Generally this blog deals in facts, opinions, criticisms and occasionally praise with regard to people and events connected in some way with law, justice and their management and consequences. Today I make an exception and repeat some gossip or unattributed hearsay albeit from a source fairly close to the alleged origin.
It is thought that the Crown Prosecution Service has shed around 10% of its qualified legal staff ie lawyers. It is apparent to all who work in the magistrates` courts that there is an increasing number of agents prosecuting cases. Indeed that is one reason for current observations that the CPS is less efficient than one would have hoped notwithstanding the hyped up introduction of paperless activity on the prosecution desk. Apparently the CPS in a single large amalgamated justice area under the control of a single justices` clerk is spending £200,000 per month on agency fees for the supply of prosecuting lawyers because the organisation has limited staff remaining to carry out their obligations on behalf of the crown. £2.4 million annually could purchase the services of 40 lawyers at eg total salary package of £60,000 per annum. £200,000 monthly represents the costs of hiring lawyers for 20 days in that month for crown and magistrates` courts. Assuming the hired lawyer receives £250 and the agency £75 that £325/lawyer day allows for 615 such “lawyer days” monthly in said jurisdiction. Another way of looking at the numbers is that the CPS is spending £10,000 every court day on hiring agency lawyers.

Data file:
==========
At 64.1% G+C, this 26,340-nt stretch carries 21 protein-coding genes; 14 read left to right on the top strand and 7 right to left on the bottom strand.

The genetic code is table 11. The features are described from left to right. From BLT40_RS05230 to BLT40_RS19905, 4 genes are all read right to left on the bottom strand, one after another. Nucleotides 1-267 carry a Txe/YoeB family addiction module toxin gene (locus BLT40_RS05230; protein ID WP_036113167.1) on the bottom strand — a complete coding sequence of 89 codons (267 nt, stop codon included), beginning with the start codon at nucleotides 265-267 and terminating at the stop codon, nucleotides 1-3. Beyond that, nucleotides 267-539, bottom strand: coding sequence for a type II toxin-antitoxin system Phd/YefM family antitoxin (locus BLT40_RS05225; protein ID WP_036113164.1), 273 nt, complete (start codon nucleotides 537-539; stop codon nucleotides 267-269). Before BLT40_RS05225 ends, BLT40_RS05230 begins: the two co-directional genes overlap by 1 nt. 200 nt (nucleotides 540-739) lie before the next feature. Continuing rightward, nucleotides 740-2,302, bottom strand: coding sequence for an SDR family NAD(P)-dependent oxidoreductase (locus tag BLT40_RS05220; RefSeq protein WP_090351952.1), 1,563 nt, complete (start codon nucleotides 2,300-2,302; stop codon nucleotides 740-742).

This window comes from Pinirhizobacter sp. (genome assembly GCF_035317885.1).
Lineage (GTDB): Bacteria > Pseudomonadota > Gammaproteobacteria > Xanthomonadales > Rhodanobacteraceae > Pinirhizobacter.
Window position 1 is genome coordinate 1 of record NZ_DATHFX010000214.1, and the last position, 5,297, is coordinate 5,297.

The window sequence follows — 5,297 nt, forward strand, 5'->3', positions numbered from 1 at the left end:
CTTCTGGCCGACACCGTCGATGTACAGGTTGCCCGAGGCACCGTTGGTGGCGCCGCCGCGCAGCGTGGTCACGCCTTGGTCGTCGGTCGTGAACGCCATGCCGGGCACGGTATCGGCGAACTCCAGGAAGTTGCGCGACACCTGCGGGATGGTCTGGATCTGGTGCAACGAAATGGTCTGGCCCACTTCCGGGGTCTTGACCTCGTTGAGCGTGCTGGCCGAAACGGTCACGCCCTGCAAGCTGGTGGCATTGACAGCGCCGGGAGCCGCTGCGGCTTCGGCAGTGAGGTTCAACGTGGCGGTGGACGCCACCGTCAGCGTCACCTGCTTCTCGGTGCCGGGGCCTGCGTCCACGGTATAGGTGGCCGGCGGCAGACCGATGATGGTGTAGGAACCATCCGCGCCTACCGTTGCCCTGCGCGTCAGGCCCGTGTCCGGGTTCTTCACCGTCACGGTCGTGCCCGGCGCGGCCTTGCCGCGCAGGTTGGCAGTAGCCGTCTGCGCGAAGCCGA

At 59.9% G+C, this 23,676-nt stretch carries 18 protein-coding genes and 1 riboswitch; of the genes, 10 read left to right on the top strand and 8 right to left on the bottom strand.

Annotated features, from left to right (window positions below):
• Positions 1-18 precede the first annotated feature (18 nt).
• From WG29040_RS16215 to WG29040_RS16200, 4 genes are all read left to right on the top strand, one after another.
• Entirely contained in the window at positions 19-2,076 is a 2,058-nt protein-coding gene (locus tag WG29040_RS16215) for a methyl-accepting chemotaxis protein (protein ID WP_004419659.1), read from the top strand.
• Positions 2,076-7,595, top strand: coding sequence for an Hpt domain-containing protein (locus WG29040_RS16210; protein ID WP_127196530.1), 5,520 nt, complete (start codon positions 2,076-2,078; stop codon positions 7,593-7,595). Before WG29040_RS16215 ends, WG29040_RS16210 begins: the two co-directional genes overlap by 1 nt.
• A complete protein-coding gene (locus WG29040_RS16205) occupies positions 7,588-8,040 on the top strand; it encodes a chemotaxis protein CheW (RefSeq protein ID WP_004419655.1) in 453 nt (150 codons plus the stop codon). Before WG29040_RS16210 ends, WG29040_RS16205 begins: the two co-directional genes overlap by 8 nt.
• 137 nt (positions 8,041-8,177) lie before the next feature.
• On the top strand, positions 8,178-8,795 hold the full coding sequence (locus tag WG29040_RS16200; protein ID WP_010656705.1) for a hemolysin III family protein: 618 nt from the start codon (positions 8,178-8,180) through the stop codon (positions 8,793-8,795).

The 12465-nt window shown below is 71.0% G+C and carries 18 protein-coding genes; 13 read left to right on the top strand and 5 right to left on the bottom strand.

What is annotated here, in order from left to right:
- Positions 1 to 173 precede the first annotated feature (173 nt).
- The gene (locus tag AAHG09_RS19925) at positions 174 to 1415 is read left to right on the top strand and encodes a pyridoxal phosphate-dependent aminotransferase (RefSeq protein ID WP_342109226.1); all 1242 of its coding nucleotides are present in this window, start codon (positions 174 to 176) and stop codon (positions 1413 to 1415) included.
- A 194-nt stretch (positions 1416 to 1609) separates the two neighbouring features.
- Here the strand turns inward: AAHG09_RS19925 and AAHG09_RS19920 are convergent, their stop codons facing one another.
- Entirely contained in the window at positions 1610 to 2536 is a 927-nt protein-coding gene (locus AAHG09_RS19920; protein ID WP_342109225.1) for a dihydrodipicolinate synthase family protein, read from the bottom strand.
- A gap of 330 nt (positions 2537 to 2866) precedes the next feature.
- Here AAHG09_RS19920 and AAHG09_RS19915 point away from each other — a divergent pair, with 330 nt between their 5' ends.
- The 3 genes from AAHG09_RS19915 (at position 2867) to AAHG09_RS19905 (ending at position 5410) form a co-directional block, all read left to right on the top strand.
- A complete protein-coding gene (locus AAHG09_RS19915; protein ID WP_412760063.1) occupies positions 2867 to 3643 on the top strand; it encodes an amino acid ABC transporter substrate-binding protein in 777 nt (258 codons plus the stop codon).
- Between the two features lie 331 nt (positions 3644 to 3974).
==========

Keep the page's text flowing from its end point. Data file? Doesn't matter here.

If my information and interpretation are approaching anything termed reasonable accuracy are there any sensible and/or constructive conclusions?